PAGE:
Bugeja (PB)

About Bugeja (PB)

Paul Bugeja is a writer, editor, screenwriter and (sometimes) actor-director. His passions (read: obsessions) include sport, film, the arts and politics. With several books under his belt and a variety of other writing projects on the go, sitting as the Editor-in-Chief at the Big Smoke is his chance to bust out even further his geeky love of the written word and be part of an uber-cool new spot in the digpubsphere©

SFF 2014: Eastern Boys

I have to start this review by saying that I went to the SFF screening of Eastern Boys under slightly false pretences.

Reading that the film was directed by Robin Campillo, whose credits include Les Revenants,  I jumped at the chance of reviewing it. As others who were lucky enough to get onboard with the TV show will know, The Returned, as it was translated into English, is a brilliant Emmy-award-winning TV series from last year that had me spellbound from the opening credits to the “let’s-leave-them-hanging-for-Series-2” final scene.

Ah, no.

Campillo directed the original film version of The Revenants from 2004, which I haven’t seen, but neither have read overly favourable reviews of.


Pushing through my disappointment, I headed down to one of the SFF hubs, Event Cinemas on George St, on Thursday evening and dove into the wonderfully busy throng of excited SFF movie-goers queuing for miles back to get into a session of one film or another – admittedly, it was pretty exciting to see so much buzz around the festival.

Finding my cinema, a sold-out looking session, I settled in to watch Eastern Boys.

Eastern Boys centres around an encounter between a gay man and a street prostitute whose chance meeting sets up a scenario where the worlds of different groups of the dispossessed collide, with a range of outcomes few would guess at by film’s end. The opening sequence of the film is a great “in” for the audience. Over about five to eight minutes of non-dialogued action we bounce about the Gare Du Nord train station in Paris, following a group of young men who might be prostitutes or might not – playful-seeming boys with just a hint of menace about them. When fifty-something Daniel catches the eye of one of the lads, Marek, a short game of cat and mouse ensues until Daniel confronts Marek with his desire and is rewarded with the offer of a sexual encounter for fifty euros.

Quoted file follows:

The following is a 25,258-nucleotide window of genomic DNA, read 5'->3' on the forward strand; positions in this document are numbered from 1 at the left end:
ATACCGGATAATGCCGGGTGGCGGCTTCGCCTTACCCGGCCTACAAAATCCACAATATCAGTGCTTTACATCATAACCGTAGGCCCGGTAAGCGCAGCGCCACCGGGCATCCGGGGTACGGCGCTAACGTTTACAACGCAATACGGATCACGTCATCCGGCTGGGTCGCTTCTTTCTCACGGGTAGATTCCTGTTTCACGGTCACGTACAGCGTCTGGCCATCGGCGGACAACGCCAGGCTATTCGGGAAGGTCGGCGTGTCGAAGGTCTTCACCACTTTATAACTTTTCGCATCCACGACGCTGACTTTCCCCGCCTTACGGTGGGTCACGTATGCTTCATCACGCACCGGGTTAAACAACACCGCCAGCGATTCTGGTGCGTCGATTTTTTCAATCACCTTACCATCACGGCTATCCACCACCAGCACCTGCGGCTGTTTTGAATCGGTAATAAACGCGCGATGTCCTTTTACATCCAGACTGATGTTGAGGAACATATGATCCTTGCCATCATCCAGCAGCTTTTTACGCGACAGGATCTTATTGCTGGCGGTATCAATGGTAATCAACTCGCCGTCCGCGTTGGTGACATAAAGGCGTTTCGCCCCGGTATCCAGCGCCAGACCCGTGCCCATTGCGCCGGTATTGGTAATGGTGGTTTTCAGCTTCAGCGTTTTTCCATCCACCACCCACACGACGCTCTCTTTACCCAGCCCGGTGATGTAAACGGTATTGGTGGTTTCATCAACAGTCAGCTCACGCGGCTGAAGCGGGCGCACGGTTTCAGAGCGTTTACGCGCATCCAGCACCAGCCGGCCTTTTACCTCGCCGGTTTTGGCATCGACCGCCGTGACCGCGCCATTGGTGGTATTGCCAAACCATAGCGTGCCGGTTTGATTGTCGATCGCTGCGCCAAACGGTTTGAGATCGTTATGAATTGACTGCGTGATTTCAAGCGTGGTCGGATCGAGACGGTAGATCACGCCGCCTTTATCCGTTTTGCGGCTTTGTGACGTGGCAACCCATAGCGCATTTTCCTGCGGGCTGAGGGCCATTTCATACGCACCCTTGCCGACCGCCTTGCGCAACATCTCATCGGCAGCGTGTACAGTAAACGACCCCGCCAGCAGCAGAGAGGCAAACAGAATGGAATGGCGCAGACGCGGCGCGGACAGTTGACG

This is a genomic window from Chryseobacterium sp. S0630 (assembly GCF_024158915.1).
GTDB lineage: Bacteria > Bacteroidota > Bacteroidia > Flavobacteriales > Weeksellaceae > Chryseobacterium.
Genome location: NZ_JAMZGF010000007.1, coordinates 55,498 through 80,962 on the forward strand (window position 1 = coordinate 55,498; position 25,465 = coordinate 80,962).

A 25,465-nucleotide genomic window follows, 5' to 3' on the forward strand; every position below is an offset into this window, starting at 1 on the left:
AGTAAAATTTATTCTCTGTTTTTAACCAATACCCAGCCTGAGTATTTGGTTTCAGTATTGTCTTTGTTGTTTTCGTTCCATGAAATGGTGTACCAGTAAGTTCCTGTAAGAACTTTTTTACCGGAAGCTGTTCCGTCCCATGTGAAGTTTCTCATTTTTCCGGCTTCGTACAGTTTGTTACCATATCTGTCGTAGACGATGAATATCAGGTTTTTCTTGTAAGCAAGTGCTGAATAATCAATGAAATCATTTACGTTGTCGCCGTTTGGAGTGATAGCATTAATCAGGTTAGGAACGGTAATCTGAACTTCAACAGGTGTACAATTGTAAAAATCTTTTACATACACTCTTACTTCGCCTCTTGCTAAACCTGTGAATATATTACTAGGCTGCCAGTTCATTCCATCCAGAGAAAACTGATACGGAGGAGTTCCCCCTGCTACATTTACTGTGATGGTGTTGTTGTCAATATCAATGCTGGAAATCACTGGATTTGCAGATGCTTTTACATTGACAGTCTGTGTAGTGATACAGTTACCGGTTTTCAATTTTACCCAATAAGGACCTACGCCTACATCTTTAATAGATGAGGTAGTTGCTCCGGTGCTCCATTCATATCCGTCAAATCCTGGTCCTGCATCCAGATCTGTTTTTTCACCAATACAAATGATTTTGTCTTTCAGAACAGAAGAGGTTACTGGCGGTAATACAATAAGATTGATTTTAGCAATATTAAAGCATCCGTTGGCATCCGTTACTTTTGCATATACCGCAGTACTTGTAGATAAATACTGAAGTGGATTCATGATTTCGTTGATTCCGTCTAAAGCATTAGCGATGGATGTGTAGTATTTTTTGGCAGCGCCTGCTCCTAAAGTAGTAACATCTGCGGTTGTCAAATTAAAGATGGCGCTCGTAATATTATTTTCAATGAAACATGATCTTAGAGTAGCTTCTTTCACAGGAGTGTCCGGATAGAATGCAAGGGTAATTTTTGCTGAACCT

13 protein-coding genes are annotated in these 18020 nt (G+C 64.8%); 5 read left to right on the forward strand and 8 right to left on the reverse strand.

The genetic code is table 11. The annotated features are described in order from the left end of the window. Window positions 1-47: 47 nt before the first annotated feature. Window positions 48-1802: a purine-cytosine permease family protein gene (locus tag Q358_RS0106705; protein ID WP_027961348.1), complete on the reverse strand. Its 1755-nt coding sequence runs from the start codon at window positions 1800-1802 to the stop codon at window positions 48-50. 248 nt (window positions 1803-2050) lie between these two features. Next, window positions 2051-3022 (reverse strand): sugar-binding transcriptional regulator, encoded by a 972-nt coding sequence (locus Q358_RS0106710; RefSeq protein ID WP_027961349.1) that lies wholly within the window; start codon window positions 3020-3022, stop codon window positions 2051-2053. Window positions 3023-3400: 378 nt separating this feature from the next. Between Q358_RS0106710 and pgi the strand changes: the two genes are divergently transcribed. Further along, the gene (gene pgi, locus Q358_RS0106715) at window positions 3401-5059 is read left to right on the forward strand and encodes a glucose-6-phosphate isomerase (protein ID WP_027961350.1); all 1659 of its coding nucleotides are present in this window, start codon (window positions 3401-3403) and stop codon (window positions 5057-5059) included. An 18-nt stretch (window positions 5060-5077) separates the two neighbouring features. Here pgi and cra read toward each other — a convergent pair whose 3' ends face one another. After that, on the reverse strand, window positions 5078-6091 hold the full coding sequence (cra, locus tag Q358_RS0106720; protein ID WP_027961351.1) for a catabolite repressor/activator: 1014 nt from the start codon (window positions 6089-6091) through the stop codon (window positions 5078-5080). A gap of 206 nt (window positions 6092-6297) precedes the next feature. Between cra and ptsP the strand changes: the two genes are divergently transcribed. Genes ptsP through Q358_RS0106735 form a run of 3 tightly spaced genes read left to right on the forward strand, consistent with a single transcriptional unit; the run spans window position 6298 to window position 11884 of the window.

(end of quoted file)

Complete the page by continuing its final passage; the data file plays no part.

Sadly for Daniel, without wanting to drop in spoilers, chaos ensues.

Even with production values and performances of a high standard, the material that Eastern Boys covers and the way it is shot give it a low-budget feel, and I mean that in a good way! Olivier Rabourdin as the seemingly docile Daniel, and Kirill Emelyanov, as his sexual obsession Marek/Paul, hold their own admirably, building their emotionally-charged relationship journey to its unexpected conclusion with a tender believability. Dani Vorobyev also deserves a special mention as “Boss”  in a “ticking time bomb” Lord of the Flies kind of way as one sits and waits for this human well-spring of anger, resentment and who knows what else to go off at any moment, which he inevitably must.

Campillo’s directorial hand seems very light – you can sense him gently guiding the actors through the action and yet in a manner whereby there feels to be much license for the cast to discover their own way through some fairly complex scenes and issues. At times I was reminded of American Beauty, which mostly stems from the correlation between the two films of the protagonists (in terms of the nature of the Daniel/Marek relationship) and the way Campillo has guided this, the manner in which the film is shot, in particular in the intimate scenes, and because there is something very Kevin Spacey about Olivier Rabourdin!

Thematically, Eastern Boys successful conveys its message in terms of highlighting the plight of the refugees in France at a time when nationalism is once more on the rise, up against the notion of love and how it is might best be expressed. What was less successful, although still worked to some degree, was the uneven chapterised structure of the film and, more noticeably, the transition of Daniel and Marek’s relationship to its final shape. At just over two hours (which admittedly flew by, clearly the sign of a film that took the viewer in), maybe there just wasn’t quite enough time to execute this in a believable manner, for although I enjoyed the film overall, the final sequence felt rushed and less thought out.

Eastern Boys tackles the issue of the nature of love and dispossession in a way that will confront some, but the evolution of the relationship of its main characters is difficult not to become involved with.



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